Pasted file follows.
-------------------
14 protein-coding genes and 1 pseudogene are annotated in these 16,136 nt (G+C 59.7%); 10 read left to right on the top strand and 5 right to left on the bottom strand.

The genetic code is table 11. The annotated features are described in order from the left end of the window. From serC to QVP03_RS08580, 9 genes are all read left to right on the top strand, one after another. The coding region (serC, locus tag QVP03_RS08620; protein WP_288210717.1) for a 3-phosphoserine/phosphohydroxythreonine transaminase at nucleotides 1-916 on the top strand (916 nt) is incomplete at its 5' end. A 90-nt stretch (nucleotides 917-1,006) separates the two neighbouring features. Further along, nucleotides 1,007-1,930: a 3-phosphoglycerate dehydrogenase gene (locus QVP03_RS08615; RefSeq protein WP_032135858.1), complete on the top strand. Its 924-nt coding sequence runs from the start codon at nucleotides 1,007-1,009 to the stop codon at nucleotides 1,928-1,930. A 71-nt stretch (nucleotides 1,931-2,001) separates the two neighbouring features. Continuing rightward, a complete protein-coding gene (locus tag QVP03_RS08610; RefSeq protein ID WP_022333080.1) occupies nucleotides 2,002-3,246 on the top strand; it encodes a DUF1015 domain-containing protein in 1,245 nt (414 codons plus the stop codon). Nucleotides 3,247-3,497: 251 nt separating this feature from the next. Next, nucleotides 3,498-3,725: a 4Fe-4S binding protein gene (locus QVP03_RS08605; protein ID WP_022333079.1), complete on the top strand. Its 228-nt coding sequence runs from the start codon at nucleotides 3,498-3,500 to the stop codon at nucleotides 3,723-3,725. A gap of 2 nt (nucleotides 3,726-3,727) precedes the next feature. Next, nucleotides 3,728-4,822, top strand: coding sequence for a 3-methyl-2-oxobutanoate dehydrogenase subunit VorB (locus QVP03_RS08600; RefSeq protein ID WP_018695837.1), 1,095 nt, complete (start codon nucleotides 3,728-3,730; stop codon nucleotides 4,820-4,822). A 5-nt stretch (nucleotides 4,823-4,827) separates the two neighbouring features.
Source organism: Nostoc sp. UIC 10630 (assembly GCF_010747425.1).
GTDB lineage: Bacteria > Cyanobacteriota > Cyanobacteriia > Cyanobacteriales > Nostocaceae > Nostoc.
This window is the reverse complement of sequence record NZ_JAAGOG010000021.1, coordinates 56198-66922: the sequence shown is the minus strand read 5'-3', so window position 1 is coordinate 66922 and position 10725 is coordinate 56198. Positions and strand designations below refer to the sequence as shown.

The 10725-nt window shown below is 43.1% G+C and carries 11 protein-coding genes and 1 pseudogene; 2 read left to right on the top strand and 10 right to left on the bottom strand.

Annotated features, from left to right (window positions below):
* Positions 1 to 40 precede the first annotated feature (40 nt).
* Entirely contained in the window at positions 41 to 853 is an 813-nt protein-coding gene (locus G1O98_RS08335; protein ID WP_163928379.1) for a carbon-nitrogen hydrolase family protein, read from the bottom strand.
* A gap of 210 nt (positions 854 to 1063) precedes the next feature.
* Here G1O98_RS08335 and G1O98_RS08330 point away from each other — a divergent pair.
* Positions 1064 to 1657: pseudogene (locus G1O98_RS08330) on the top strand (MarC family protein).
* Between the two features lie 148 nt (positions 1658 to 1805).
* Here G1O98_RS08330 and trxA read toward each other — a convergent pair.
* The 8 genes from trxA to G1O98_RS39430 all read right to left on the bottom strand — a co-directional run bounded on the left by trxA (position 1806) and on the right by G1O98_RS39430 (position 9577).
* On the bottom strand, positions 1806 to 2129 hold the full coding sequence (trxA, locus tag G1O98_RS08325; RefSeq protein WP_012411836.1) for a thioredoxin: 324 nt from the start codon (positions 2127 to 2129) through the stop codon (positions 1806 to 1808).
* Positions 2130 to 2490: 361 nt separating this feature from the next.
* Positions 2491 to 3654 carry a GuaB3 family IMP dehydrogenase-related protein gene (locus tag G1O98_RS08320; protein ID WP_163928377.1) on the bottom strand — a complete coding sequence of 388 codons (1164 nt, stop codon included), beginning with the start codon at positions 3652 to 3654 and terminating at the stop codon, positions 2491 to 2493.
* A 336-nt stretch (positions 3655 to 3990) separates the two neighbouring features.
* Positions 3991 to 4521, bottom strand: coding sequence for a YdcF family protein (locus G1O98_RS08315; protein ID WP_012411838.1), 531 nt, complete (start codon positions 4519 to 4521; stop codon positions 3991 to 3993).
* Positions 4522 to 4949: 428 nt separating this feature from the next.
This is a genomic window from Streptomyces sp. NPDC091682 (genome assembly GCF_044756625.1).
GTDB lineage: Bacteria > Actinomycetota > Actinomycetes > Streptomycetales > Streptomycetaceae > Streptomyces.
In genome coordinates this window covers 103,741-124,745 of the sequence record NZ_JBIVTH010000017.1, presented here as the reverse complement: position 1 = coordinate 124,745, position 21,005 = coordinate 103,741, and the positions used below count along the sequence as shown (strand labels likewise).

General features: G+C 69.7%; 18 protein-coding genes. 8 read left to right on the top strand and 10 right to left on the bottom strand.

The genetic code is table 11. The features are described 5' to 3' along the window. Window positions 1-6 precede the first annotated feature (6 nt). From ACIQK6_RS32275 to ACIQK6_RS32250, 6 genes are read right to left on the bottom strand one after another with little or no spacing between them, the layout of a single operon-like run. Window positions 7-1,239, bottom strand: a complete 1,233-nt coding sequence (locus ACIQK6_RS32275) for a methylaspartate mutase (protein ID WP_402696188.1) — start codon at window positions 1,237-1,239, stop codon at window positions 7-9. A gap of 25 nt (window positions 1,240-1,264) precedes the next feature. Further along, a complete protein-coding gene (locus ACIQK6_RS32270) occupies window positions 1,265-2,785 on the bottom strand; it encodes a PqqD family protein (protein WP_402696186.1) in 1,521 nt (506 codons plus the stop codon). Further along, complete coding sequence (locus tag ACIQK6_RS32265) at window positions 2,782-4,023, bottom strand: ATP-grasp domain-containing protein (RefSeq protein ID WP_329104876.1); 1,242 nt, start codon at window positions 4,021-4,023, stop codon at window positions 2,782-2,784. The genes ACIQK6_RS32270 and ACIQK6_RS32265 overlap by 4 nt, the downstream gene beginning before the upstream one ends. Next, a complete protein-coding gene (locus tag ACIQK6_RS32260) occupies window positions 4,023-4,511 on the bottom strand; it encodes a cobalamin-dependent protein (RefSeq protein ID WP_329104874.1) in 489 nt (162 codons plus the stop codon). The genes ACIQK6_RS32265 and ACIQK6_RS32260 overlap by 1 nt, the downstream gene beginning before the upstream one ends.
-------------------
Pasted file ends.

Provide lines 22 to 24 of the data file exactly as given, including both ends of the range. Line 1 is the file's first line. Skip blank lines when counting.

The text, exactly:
This is a genomic window from Streptomyces sp. NPDC091682 (genome assembly GCF_044756625.1).
GTDB lineage: Bacteria > Actinomycetota > Actinomycetes > Streptomycetales > Streptomycetaceae > Streptomyces.
In genome coordinates this window covers 103,741-124,745 of the sequence record NZ_JBIVTH010000017.1, presented here as the reverse complement: position 1 = coordinate 124,745, position 21,005 = coordinate 103,741, and the positions used below count along the sequence as shown (strand labels likewise).